Nordstrom Rejects Family Offer To Acquire The Company

A special committee of the Nordstrom Board of Directors rejected an acquisition proposal from members of the Nordstrom family, determining that the bid, worth approximately $8.4 billion, was inadequate.

The founding family members who crafted the bid include company Co-Presidents Blake W. Nordstrom, Peter E. Nordstrom, and Erik B. Nordstrom; President of Stores James F. Nordstrom; Chairman Emeritus Bruce A. Nordstrom; and Anne E. Gittinger,the granddaughter of company Co-Founder John W. Nordstrom.

The battle for Nordstrom’s future is an internal affair. The founding family, which owns 31% of the company, created the offer to take the department store private months after suspending the campaign in October 2017. But they are up against their own Board, which includes Chairman Philip Satre, the former Chairman and CEO of Harrah’s Entertainment, and independent directors such as JPMorgan Chase & Co. executive Gordon Smith and TaskRabbit Inc. CEO Stacy Brown-Philpot.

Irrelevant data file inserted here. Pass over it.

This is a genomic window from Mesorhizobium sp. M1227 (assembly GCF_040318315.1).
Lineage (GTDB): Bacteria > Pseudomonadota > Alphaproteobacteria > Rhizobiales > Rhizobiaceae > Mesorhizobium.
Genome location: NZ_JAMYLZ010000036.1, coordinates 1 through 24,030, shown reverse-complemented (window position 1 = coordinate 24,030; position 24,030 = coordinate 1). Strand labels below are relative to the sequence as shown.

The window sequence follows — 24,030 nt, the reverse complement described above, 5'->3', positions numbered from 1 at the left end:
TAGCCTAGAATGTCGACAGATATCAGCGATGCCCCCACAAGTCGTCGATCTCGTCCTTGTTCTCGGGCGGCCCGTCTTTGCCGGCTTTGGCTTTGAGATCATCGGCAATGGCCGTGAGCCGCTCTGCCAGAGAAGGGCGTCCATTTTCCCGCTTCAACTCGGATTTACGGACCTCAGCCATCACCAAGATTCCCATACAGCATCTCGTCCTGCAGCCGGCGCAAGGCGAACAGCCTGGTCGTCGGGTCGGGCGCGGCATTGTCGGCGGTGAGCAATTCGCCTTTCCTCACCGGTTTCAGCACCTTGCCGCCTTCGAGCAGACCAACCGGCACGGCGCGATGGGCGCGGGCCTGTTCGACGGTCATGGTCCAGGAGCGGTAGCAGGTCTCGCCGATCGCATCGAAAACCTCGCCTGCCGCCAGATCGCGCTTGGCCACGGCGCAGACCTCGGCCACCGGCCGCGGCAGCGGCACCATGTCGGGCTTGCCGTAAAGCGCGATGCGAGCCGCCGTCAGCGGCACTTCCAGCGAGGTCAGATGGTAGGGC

The Board members, who formed a special committee to evaluate the possible transaction, will terminate discussions if the family doesn’t quickly and substantially increase their offer.

The family is willing to contribute approximately $2 billion worth of their own shares to the deal, and they’ve been working with private equity firm Leonard Green & Partners LP to line up funds. The investment firm, together with affiliated funds and partners, would commit up to $1.5 billion to $2 billion, the group said on Monday.

The Nordstrom family group’s offer comes just days after the department store reported its Q4 results, which included a net sales rise of 8.4% to $4.6 billion and a same-store sales rise of 2.6%, both handily beating analysts’ estimates. But net profit missed analyst estimates, sending the stock down 4.7% the day after the earnings release.

This volatility has been a major reason why the family is so intent on taking Nordstrom private.

“A transaction would ensure that the company has the flexibility to successfully navigate a challenging retail landscape at a critical time when the public market for retail stocks is highly volatile and increasingly focused on short-term results and risks,” the family said in an SEC filing.

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